Turkey plans to restart work on controversial dam project


Turkey today announced plans to resume a controversial £1bn dam project in the face of environmental protests that it would displace thousands of people, destroy habitats and drown priceless archaeological treasures.


The environment minister, Veysel Eroglu, said work on the Ilisu hydroelectric dam on the Tigris river in south-east Turkey would restart after a six-month funding suspension ends next week.


The announcement disappointed campaigners who believed that the project had suffered a potentially fatal blow last December, after German, Swiss and Austrian institutions announced they were withholding finance because fears about the dam's environmental and social impact had not been addressed. The governments agreed that 150 World Bank conditions on the environment, heritage sites, neighbouring states and human relocation must be met.


Turkey's government argues the dam – which is planned to generate 1,200MW of electricity – is an essential part of a £19.3bn plan to bring economic prosperity to the south-east, long blighted by armed conflict between the army and the outlawed Kurdistan Workers party (PKK).


At a press conference in Ankara, Eroglu confidently said that the necessary funds would be made available, after declaring that "important work" had been carried out to bring the dam into line with international standards. The claim was not immediately confirmed by the project's backers. The [suspension] period lasts until 6 July. A spokesperson for the Swiss economy ministry told Reuters: "Switzerland is still examining the issue and will decide, together with Germany and Austria, how to proceed."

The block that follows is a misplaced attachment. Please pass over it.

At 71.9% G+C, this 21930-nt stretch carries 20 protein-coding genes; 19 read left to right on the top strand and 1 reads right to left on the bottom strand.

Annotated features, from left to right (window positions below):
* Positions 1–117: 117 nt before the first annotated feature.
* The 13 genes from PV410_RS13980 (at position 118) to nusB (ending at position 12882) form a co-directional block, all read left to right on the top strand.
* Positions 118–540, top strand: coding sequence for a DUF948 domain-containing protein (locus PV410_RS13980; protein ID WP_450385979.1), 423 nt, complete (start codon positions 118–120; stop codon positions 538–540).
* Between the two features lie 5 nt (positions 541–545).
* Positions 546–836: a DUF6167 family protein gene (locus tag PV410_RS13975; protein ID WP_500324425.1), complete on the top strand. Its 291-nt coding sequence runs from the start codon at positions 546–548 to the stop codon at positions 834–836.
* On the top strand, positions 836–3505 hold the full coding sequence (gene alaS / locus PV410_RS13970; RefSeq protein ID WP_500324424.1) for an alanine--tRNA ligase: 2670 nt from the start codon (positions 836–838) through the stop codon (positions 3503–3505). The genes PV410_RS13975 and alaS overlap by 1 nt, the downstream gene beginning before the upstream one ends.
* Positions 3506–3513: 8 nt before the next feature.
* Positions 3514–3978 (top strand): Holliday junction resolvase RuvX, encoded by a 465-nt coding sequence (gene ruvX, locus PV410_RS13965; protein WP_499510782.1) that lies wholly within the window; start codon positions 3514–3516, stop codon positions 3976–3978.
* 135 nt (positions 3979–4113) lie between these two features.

Environmentalists have warned that the dam could destroy up to 80 towns, villages and hamlets, resulting in the forced relocation of between 50,000 and 80,000 people. Campaigners have argued that residents have not been offered adequate compensation and have accused Turkey of failing to properly consult Iraq, into which the Tigris flows, and Syria, another neighbour.


Historians have warned that the dam would submerge the ancient town of Hasankeyf, which was used as a fortress by the Romans against the Persians and later destroyed by the Mongols. It was re-built in the 11th century by the Seljuks.


Turkey, which is seeking to overcome dependence on imports of foreign gas for its energy needs, insists that valuable heritage will be protected or moved.


The Ilisu project — due for completion in 2013 — is part of a wider network of dams known as the South-eastern Anatolia Project, which the government of prime minister Recep Tayyip Erdogan has pinpointed as key to transforming the region's economy and quelling Kurdish separatist violence.